Saratov Airlines has suspended operations with Antonov An-148s following the fatal crash involving one of its aircraft on departure from Moscow.
None of the 71 occupants of flight 6W703 to Orsk survived after the twinjet came down on 11 February.
Saratov Airlines says it has opted to "suspend temporarily" the remaining five An-148s in its fleet.
The carrier introduced the ill-fated jet (RA-61704) to its fleet in February last year.
Saratov Airlines says it passed a C-check in January which included "careful inspection" of the wings, engines and airframe structures, in co-operation with Ukrainian powerplant manufacturer Motor-Sich.
It states that the aircraft underwent a routine check before the departure to Orsk from Moscow Domodedovo, which "did not reveal" any issues or concerns, and points out that the aircraft had already flown several sectors on the same day – including services from Penza and Saratov.
The airline says a new crew took over for the Orsk flight.
Its captain was formerly an An-148 pilot with Rossiya, and had logged 2,147h on the type, out of a total of nearly 5,100h. The first officer had 812h on An-148s. He was previously with Angara Airlines, also an An-148 operator.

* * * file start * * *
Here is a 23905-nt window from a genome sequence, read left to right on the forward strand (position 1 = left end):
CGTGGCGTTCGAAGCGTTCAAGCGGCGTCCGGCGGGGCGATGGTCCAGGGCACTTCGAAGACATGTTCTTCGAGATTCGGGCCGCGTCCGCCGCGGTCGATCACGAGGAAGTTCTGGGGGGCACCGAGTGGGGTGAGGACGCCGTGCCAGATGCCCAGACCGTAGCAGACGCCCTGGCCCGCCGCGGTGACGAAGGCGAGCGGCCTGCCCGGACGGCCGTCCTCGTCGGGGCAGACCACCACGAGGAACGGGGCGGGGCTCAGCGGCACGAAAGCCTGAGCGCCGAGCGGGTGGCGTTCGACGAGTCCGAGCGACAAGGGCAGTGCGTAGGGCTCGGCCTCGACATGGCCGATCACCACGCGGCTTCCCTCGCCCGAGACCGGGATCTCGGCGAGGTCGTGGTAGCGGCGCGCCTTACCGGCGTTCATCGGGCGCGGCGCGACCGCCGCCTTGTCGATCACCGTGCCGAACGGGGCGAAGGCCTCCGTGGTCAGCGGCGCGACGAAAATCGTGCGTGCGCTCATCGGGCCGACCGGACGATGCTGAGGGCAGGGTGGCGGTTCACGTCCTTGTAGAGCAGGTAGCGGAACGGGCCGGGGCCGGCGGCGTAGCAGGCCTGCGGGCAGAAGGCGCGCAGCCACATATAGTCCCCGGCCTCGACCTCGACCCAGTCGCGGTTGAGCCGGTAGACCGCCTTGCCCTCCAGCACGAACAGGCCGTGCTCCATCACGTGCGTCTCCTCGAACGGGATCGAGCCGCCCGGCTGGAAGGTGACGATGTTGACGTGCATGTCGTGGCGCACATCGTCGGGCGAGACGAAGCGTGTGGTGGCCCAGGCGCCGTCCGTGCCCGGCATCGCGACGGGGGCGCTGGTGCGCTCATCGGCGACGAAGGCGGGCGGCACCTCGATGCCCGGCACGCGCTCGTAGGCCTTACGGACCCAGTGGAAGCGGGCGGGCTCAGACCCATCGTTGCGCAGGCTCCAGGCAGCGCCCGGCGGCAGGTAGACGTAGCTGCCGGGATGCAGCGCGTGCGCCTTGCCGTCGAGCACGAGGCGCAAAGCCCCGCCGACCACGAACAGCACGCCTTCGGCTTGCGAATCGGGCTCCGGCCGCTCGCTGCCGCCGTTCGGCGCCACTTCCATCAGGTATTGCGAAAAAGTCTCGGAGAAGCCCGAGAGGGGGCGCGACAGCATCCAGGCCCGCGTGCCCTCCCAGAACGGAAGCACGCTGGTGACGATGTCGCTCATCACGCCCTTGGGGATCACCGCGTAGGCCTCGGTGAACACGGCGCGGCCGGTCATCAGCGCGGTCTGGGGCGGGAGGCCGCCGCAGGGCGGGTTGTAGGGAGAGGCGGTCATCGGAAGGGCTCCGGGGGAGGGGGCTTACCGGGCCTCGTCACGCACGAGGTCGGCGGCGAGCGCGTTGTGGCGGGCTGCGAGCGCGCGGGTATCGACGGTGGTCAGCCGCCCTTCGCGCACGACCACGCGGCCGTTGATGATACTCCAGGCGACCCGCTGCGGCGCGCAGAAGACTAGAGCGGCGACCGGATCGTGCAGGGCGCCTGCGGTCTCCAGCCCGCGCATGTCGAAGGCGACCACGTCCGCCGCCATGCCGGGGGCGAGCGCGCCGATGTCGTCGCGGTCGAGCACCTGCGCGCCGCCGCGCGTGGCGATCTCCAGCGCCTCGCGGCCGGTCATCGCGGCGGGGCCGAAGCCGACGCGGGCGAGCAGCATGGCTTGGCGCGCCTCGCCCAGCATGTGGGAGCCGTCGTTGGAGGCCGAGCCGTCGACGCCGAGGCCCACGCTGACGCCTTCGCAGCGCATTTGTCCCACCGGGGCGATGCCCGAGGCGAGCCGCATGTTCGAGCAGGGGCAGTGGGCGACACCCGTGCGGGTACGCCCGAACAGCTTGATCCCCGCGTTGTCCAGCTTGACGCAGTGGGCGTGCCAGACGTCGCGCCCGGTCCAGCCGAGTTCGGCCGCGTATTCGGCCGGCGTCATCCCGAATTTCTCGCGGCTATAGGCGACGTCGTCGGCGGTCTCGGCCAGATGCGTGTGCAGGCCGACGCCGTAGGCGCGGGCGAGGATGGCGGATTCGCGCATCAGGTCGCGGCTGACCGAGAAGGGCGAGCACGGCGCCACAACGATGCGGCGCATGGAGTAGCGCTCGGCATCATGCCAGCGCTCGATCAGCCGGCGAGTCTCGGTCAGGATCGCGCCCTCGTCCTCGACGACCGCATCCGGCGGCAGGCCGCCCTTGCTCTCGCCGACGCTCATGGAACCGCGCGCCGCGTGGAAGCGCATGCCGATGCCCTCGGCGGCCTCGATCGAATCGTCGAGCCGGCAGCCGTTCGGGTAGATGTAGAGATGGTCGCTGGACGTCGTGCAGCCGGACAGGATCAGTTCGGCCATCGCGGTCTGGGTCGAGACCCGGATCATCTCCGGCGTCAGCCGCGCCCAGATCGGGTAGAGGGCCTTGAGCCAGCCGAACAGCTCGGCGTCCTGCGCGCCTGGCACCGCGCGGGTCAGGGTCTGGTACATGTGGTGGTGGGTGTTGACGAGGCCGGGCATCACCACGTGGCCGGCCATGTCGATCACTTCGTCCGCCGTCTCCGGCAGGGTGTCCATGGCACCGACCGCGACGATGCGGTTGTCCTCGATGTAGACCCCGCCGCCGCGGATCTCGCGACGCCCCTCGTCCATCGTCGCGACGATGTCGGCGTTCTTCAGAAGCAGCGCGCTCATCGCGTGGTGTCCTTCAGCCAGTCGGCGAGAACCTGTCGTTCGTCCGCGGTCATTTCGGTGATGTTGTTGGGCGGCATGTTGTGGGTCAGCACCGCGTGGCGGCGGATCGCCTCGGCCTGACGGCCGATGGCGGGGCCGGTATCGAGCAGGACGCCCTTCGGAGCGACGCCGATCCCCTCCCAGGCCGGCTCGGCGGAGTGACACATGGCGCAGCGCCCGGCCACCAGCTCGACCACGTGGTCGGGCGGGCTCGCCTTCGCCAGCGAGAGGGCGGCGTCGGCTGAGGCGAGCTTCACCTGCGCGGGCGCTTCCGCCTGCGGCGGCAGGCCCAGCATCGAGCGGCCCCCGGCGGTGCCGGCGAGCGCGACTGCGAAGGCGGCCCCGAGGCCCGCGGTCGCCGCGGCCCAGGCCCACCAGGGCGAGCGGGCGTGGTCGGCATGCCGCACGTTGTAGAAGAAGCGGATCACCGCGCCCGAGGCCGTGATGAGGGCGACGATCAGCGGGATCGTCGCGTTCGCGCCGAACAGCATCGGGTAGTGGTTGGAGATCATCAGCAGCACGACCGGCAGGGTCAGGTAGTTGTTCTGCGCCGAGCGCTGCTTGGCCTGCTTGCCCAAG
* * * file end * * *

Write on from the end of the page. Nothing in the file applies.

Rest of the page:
The crew of six included two technicians who had inspected the jet before departure, says Saratov Airlines.
Russia's federal Investigative Committee says the impact location, near the village of Argunovo, has been determined, while the emergency situations ministry states that first responders found a crater measuring some 7m by 4m, with a depth of 1.5m at the site.
Access to the site, a field covered by deep snow, has proven difficult for large vehicles and investigators have been using a fleet of unmanned aerial vehicles to survey the debris distribution.